Ash Wednesday – March 6, 2019

March 6, 2019  

Psalm 51

Have mercy on me, O God,
according to your steadfast love;
according to your abundant mercy
blot out my transgressions.
Wash me thoroughly from my iniquity,
And cleanse me from my sin.
(Psalm 51: 1,2)

This is our prayer.
Have mercy, God. Wash me. Cleanse me.
Our prayer is personal, more personal than any prayer we might pray.
God, have mercy. Wash me. Cleanse me.
We are asking God for mercy. We are asking God to wash us, thoroughly, to cleanse us from our sin.
This is our prayer.

We alone know our sins. There may be sins we have committed, each of us personally, that it seems the whole world knows and names. They shame us, we think.
Some of our sins may be known more by others than others. Some of our sins are unknown, even to us.
We each carry the shame of our sins—those most private, those most public, those that most haunt us.
We sin.

In verse 5 of Psalm 51 the psalmist writes: Indeed, I was born guilty, a sinner when my mother conceived me.” Tradition calls this belief “original sin.” Original sin is the understanding that, as humans, we are born with the desire to turn away from God rather than turning toward. Tradition tells us this desire is inevitable.
Have you ever had one of those moments when you remember something you have done, something you wish you had never done, something you feel ashamed of? All of a sudden your memory pops into your head unexpectedly, making you wince?
We all have those memories.
We all have those regrets.
Those are the times we are called to pray, again and again: God have mercy. Wash me. Cleanse me.

A scholar named A. Whitney Brown once said “Any good history book is mainly just a long list of mistakes, complete with names and dates. It’s very embarrassing” (The New Interpreter’s Bible, vol. 4, p. 887-888). The bibles is not much different.

When I taught Intro to World Religions one section of the class was on Judaism. Each semester, during that section, I drew a timeline on the board illustrating the history of God’s relationship with the Israelites. It is a history fraught with brokenness and repair. God tried to work through Isaiah. God tried to work through Moses. God gave the Israelites the ten commandments to govern their behavior. God gave the Israelites kings to rule them and prophets to teach them. Nothing ever seemed to work. With every attempt to make relationships right, there was a consequent failure.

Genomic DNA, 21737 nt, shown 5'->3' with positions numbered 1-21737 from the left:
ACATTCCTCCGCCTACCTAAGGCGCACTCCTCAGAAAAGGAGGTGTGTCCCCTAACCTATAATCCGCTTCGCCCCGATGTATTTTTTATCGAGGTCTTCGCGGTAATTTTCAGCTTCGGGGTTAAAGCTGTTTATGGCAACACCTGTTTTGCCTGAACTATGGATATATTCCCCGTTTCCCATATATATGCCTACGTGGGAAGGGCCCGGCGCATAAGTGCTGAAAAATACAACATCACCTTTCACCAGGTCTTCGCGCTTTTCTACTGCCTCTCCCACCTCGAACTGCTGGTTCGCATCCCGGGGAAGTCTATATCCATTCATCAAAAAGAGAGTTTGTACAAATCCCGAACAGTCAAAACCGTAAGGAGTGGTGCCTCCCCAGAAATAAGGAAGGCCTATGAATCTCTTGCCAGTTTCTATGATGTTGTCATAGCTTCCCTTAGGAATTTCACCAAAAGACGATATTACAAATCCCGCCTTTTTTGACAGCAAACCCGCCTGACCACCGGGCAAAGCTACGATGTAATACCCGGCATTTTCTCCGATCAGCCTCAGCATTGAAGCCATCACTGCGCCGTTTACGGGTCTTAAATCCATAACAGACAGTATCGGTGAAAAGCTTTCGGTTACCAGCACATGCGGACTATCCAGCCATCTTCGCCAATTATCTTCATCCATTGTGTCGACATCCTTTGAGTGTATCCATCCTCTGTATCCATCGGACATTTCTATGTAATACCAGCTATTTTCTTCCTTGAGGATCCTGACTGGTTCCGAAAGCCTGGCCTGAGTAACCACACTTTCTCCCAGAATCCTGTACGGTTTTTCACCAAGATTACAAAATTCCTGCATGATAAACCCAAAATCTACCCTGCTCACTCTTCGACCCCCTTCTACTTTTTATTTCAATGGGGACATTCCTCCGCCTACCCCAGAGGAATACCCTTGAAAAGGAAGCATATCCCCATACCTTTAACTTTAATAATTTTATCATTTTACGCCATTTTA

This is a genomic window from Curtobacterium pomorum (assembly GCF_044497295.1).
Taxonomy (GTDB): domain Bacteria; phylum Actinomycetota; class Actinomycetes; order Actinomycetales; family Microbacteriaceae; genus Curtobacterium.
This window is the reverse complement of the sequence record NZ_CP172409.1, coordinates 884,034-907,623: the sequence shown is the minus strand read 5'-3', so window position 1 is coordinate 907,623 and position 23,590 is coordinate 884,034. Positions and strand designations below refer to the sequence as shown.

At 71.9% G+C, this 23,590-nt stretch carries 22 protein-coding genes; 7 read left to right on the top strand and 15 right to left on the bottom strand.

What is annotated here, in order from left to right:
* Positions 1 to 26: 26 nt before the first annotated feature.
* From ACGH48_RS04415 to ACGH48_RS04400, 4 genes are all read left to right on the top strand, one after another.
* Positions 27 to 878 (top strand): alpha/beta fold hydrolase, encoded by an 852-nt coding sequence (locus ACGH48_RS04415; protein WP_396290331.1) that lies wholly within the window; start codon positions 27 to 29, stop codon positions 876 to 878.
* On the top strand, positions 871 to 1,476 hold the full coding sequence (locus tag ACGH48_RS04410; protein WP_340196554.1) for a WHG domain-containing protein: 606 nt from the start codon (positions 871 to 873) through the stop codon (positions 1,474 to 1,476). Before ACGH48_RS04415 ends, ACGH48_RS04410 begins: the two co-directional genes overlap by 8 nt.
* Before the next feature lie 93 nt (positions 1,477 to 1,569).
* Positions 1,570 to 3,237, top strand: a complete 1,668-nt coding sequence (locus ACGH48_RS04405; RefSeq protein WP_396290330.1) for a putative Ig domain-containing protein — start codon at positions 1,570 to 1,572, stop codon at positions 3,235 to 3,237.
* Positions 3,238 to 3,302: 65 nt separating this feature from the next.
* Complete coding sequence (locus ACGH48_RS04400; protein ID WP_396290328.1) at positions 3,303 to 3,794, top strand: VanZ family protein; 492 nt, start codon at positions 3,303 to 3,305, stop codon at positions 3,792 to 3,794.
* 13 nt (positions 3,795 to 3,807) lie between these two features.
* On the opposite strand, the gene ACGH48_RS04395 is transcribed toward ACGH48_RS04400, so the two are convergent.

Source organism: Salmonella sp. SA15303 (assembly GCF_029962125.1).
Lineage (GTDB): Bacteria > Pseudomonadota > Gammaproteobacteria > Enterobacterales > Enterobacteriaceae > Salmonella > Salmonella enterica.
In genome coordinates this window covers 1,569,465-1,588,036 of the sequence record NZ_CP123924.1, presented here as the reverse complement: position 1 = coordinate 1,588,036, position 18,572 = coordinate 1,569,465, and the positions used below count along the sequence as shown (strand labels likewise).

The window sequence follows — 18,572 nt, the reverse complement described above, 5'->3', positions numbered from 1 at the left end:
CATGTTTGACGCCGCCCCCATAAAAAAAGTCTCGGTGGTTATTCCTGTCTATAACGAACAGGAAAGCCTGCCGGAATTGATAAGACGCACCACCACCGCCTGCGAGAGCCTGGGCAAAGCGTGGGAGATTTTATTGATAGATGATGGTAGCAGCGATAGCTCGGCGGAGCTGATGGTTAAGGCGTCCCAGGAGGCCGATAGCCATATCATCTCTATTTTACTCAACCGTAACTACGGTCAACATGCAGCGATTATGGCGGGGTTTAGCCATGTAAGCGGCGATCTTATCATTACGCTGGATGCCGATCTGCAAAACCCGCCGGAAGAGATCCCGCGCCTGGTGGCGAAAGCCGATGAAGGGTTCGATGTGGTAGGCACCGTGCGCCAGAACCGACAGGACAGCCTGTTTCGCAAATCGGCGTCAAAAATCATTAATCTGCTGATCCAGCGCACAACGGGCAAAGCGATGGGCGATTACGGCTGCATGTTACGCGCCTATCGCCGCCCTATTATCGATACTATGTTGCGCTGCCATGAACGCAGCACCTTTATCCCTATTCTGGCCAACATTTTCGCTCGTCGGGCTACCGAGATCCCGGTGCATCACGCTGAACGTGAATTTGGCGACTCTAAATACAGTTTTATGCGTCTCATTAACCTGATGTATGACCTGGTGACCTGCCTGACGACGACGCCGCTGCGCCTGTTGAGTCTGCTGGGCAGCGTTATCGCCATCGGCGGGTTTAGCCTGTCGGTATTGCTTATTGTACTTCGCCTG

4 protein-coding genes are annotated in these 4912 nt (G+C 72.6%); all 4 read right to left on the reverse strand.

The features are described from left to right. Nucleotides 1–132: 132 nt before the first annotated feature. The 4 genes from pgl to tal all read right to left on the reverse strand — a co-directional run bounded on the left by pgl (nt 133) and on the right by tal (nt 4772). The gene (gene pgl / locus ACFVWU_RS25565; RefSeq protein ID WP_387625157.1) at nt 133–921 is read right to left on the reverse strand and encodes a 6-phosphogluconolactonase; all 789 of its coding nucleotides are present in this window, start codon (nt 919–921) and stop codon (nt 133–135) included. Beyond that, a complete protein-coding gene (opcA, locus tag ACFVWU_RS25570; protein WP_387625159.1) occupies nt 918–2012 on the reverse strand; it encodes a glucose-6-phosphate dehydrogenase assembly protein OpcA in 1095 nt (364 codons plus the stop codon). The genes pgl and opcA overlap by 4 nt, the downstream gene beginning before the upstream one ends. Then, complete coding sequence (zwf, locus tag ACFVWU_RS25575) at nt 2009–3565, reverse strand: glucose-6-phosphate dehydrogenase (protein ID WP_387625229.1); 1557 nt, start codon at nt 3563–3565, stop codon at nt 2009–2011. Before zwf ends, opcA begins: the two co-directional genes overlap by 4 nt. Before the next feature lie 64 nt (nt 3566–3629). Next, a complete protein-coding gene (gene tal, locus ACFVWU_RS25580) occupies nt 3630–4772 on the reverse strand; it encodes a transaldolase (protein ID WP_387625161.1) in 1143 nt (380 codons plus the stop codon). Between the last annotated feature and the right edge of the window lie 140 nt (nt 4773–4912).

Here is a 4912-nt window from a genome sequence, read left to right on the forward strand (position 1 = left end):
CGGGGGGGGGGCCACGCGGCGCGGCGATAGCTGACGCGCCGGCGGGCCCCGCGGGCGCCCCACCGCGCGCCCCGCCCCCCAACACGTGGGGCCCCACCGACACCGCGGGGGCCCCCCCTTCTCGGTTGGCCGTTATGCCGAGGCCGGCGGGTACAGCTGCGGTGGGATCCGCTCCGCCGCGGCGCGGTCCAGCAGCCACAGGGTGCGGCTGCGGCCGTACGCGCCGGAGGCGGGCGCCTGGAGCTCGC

And so the Hebrew people long for the Messiah.

We, as Christians, believe the Messiah has come. The Israelites history of failure is our own. And yet—we believe the Messiah has come ending our failure in relationship with God. Yet, what have we done? What is our New Testament and New Times history?

According to the Gospel of Mark, the disciples failed to understand who Jesus truly was.
According to the letters of Paul, early congregations struggled with disorder and gossip. They were conflicted. They were chastised and offered guidance back into right relationship.
The early Church experienced holy wars, the crusades, the great schism dividing the Church into East and West…
Churches now argue about doctrine and inclusion, theology and practice.
And so we pray, generation after generation: God have mercy. Wash us. Cleanse us.

Today we make public confession of our sins.
Today, our confession is heard by equally public words of forgiveness and love.
Our sins ARE forgiven.
We HAVE been shown mercy.
We HAVE been washed and cleansed; we are free from our sins.

Knowing and believing we have been forgiven our sins, we are called to

  1. Forgive those who sin against us;
  2. Open our clean hearts that God’s love might shine brightly for the world to see.

Amen and Amen.